boats; and all were using their voices vigorously, excitedly, as
though some wonderful thing was happening.
The Mistress was alarmed. "Surely the world has gone mad!" she cried
in dismay. "Who are these people, and what do they mean by their
The rabble came nearer. Dame Louhi could distinguish some of the
faces. She was sure that the children and some of the old men and
old women were her own subjects—she had seen them every day of
their lives, but never in so jolly a mood as now. But who were those
noisy young men and maidens, dressed in foreign garb, who formed the
greater portion of the noisy company? And who were the two heroes
who led them—one white-bearded and tall, the other sad-eyed and
pale but with the limbs of a giant? Ah! Dame Louhi knew them only
 "Hail to you, heroes!" she said, as they paused beside her dwelling
and silence fell upon the company. "Your faces are familiar to me
and your names I have not forgotten. If you come in peace, I welcome
you to this land of plenty."
"We come in peace," answered the Minstrel, wise and truthful. "We
have heard strange stories in our country concerning the magic Sampo
and the great changes it has wrought in Pohyola. Now our eyes see
that which our hearts could not believe and we would fain rejoice
with you and be glad because of your good fortune."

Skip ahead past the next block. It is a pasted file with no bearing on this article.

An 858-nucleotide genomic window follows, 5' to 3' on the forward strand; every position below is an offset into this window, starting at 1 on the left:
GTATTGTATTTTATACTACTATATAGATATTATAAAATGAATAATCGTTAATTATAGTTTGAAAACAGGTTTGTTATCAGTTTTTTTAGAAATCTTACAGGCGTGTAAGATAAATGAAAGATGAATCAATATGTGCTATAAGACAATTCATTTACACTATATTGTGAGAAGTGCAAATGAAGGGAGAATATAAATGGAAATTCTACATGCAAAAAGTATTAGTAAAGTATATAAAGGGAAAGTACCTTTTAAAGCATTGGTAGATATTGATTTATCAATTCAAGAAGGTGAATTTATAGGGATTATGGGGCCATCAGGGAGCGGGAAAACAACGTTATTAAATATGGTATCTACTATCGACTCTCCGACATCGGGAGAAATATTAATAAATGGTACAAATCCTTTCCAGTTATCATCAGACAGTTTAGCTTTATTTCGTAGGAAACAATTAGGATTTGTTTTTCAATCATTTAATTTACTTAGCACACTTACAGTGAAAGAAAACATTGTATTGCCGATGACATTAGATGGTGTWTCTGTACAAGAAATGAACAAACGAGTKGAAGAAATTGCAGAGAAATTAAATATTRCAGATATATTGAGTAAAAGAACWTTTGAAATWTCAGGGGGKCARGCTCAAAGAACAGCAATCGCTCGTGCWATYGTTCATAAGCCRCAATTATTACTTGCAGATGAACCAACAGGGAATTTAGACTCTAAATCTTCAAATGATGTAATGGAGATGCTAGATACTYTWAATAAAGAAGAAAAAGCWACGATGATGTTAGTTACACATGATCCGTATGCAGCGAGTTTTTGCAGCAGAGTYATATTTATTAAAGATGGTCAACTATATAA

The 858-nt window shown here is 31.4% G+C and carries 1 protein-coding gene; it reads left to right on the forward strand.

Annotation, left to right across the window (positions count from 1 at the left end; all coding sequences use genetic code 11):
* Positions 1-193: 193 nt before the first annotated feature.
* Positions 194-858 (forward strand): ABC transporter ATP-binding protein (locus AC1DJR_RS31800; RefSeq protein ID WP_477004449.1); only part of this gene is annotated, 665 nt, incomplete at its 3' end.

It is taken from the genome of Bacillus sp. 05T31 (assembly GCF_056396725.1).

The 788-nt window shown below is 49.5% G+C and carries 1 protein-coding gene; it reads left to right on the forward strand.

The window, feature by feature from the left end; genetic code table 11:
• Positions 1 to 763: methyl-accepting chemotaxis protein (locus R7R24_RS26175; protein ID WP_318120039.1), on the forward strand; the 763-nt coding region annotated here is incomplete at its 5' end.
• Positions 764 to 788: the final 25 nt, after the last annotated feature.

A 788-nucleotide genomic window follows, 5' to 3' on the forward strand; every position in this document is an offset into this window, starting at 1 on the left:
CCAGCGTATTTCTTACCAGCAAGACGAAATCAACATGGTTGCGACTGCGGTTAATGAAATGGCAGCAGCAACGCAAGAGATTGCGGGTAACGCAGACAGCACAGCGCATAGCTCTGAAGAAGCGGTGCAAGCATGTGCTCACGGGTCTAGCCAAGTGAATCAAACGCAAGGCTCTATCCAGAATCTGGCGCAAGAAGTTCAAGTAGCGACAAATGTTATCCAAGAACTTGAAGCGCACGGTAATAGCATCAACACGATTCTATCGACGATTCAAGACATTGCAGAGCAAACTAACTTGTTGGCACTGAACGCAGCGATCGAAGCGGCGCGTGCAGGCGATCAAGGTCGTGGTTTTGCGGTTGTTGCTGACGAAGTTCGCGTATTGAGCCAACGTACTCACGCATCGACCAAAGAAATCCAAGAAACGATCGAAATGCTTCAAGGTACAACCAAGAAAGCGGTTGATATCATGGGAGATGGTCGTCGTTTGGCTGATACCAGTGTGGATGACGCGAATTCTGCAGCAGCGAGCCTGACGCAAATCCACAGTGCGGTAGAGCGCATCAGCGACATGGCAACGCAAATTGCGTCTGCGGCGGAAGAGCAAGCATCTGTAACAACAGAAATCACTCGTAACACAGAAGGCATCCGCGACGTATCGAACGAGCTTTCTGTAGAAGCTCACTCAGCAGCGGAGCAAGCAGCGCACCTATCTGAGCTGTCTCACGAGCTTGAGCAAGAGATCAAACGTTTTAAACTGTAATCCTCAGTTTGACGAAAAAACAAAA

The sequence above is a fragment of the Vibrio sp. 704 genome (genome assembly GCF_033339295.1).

"Good fortune comes to those who labor for it and who most deserve
it," said Dame Louhi coldly. "But tell me, what fresh news do you
bring from the Land of Heroes?"
"There is no news but of famine and sorrow," answered the Minstrel.
"The children are crying for food, and men and women perish because
of the poverty of the land. Therefore we have come to ask you to
share the Sampo with us. It has made you rich and happy, now give us
a small portion of it that it may bless our suffering people also."
 The face of the Mistress grew ashy-white with anger. "The Sampo is
but a little thing," she said, "and never will I share it with
another. Can two hungry men share a sparrow? Can three divide a tiny
squirrel? You may hear the Sampo whirring, you may hear its pictured
cover grinding in the cavern where I placed it—but it whirs for me
alone, it grinds out wealth and plenty for my people and for no
"Surely you are unwise and selfish," then said the Minstrel, "and
foolish it would be to waste words in argument. Since you will not
share the Sampo with us I warn you that you shall lose the whole of
it. We will take it out of the cavern where it is grinding and we
will carry it far away to our own country to give comfort and joy to
our neighbors and food and clothing to our loved ones."